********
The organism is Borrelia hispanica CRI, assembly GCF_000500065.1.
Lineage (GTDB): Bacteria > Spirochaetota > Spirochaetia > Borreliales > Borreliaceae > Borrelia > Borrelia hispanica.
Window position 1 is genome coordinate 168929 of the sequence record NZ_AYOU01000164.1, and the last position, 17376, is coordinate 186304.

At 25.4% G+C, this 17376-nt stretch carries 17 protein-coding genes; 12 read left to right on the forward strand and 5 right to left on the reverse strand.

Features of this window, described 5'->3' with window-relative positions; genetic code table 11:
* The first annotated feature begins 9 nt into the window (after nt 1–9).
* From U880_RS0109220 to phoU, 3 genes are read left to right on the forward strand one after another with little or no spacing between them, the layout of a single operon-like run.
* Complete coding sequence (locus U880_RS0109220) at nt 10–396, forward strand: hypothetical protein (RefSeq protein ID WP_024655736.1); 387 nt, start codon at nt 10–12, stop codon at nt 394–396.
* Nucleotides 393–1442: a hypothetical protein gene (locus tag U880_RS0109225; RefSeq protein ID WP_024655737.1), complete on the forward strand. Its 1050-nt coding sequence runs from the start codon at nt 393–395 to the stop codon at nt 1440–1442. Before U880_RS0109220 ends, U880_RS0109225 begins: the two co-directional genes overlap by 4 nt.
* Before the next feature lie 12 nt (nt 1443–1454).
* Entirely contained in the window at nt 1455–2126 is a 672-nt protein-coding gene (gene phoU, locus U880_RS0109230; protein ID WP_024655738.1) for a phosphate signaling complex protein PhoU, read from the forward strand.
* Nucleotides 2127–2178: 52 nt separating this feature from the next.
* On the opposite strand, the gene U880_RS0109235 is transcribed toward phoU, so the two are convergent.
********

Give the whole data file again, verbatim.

The organism is Borrelia hispanica CRI, assembly GCF_000500065.1.
Lineage (GTDB): Bacteria > Spirochaetota > Spirochaetia > Borreliales > Borreliaceae > Borrelia > Borrelia hispanica.
Window position 1 is genome coordinate 168929 of the sequence record NZ_AYOU01000164.1, and the last position, 17376, is coordinate 186304.

At 25.4% G+C, this 17376-nt stretch carries 17 protein-coding genes; 12 read left to right on the forward strand and 5 right to left on the reverse strand.

Features of this window, described 5'->3' with window-relative positions; genetic code table 11:
* The first annotated feature begins 9 nt into the window (after nt 1–9).
* From U880_RS0109220 to phoU, 3 genes are read left to right on the forward strand one after another with little or no spacing between them, the layout of a single operon-like run.
* Complete coding sequence (locus U880_RS0109220) at nt 10–396, forward strand: hypothetical protein (RefSeq protein ID WP_024655736.1); 387 nt, start codon at nt 10–12, stop codon at nt 394–396.
* Nucleotides 393–1442: a hypothetical protein gene (locus tag U880_RS0109225; RefSeq protein ID WP_024655737.1), complete on the forward strand. Its 1050-nt coding sequence runs from the start codon at nt 393–395 to the stop codon at nt 1440–1442. Before U880_RS0109220 ends, U880_RS0109225 begins: the two co-directional genes overlap by 4 nt.
* Before the next feature lie 12 nt (nt 1443–1454).
* Entirely contained in the window at nt 1455–2126 is a 672-nt protein-coding gene (gene phoU, locus U880_RS0109230; protein ID WP_024655738.1) for a phosphate signaling complex protein PhoU, read from the forward strand.
* Nucleotides 2127–2178: 52 nt separating this feature from the next.
* On the opposite strand, the gene U880_RS0109235 is transcribed toward phoU, so the two are convergent.